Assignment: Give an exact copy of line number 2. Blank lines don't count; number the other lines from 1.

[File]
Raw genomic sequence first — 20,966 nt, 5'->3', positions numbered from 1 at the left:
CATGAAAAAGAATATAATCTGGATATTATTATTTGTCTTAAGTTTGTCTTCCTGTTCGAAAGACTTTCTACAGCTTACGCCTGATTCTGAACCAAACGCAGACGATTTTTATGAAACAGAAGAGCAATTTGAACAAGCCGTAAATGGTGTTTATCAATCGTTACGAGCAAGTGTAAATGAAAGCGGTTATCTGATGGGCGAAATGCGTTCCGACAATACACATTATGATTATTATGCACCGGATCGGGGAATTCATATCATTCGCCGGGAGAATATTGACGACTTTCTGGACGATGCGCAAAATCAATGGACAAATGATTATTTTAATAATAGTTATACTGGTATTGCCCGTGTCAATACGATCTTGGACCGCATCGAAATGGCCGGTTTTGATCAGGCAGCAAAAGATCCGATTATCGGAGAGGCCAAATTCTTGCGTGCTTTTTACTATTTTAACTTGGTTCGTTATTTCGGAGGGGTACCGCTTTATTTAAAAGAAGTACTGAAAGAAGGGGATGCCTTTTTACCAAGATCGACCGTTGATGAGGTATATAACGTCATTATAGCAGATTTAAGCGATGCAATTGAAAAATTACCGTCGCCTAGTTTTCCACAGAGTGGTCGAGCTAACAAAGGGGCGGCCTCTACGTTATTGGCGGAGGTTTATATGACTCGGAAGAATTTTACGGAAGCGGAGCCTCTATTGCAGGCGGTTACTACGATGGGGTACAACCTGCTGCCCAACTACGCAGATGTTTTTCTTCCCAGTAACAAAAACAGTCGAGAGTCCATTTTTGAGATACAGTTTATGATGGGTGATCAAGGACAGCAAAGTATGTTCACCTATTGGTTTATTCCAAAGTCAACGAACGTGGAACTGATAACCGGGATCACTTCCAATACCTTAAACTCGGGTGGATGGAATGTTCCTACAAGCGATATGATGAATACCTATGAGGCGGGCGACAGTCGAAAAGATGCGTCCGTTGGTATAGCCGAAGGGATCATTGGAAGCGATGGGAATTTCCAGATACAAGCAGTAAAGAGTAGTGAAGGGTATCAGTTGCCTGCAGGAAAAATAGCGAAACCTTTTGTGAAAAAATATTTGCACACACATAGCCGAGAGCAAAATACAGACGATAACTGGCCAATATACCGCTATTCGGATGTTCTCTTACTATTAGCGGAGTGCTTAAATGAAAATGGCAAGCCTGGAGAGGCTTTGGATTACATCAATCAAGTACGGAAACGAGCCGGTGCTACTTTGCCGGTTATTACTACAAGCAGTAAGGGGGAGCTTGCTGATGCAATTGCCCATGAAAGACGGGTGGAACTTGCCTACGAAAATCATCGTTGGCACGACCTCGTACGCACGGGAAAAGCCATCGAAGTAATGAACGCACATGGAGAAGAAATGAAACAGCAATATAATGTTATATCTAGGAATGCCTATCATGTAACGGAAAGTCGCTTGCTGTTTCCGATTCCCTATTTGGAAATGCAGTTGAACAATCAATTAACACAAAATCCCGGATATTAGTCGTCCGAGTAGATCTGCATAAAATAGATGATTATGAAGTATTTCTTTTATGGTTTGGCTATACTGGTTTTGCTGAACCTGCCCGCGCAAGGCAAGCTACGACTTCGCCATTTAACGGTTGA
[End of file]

CATGAAAAAGAATATAATCTGGATATTATTATTTGTCTTAAGTTTGTCTTCCTGTTCGAAAGACTTTCTACAGCTTACGCCTGATTCTGAACCAAACGCAGACGATTTTTATGAAACAGAAGAGCAATTTGAACAAGCCGTAAATGGTGTTTATCAATCGTTACGAGCAAGTGTAAATGAAAGCGGTTATCTGATGGGCGAAATGCGTTCCGACAATACACATTATGATTATTATGCACCGGATCGGGGAATTCATATCATTCGCCGGGAGAATATTGACGACTTTCTGGACGATGCGCAAAATCAATGGACAAATGATTATTTTAATAATAGTTATACTGGTATTGCCCGTGTCAATACGATCTTGGACCGCATCGAAATGGCCGGTTTTGATCAGGCAGCAAAAGATCCGATTATCGGAGAGGCCAAATTCTTGCGTGCTTTTTACTATTTTAACTTGGTTCGTTATTTCGGAGGGGTACCGCTTTATTTAAAAGAAGTACTGAAAGAAGGGGATGCCTTTTTACCAAGATCGACCGTTGATGAGGTATATAACGTCATTATAGCAGATTTAAGCGATGCAATTGAAAAATTACCGTCGCCTAGTTTTCCACAGAGTGGTCGAGCTAACAAAGGGGCGGCCTCTACGTTATTGGCGGAGGTTTATATGACTCGGAAGAATTTTACGGAAGCGGAGCCTCTATTGCAGGCGGTTACTACGATGGGGTACAACCTGCTGCCCAACTACGCAGATGTTTTTCTTCCCAGTAACAAAAACAGTCGAGAGTCCATTTTTGAGATACAGTTTATGATGGGTGATCAAGGACAGCAAAGTATGTTCACCTATTGGTTTATTCCAAAGTCAACGAACGTGGAACTGATAACCGGGATCACTTCCAATACCTTAAACTCGGGTGGATGGAATGTTCCTACAAGCGATATGATGAATACCTATGAGGCGGGCGACAGTCGAAAAGATGCGTCCGTTGGTATAGCCGAAGGGATCATTGGAAGCGATGGGAATTTCCAGATACAAGCAGTAAAGAGTAGTGAAGGGTATCAGTTGCCTGCAGGAAAAATAGCGAAACCTTTTGTGAAAAAATATTTGCACACACATAGCCGAGAGCAAAATACAGACGATAACTGGCCAATATACCGCTATTCGGATGTTCTCTTACTATTAGCGGAGTGCTTAAATGAAAATGGCAAGCCTGGAGAGGCTTTGGATTACATCAATCAAGTACGGAAACGAGCCGGTGCTACTTTGCCGGTTATTACTACAAGCAGTAAGGGGGAGCTTGCTGATGCAATTGCCCATGAAAGACGGGTGGAACTTGCCTACGAAAATCATCGTTGGCACGACCTCGTACGCACGGGAAAAGCCATCGAAGTAATGAACGCACATGGAGAAGAAATGAAACAGCAATATAATGTTATATCTAGGAATGCCTATCATGTAACGGAAAGTCGCTTGCTGTTTCCGATTCCCTATTTGGAAATGCAGTTGAACAATCAATTAACACAAAATCCCGGATATTAGTCGTCCGAGTAGATCTGCATAAAATAGATGATTATGAAGTATTTCTTTTATGGTTTGGCTATACTGGTTTTGCTGAACCTGCCCGCGCAAGGCAAGCTACGACTTCGCCATTTAACGGTTGA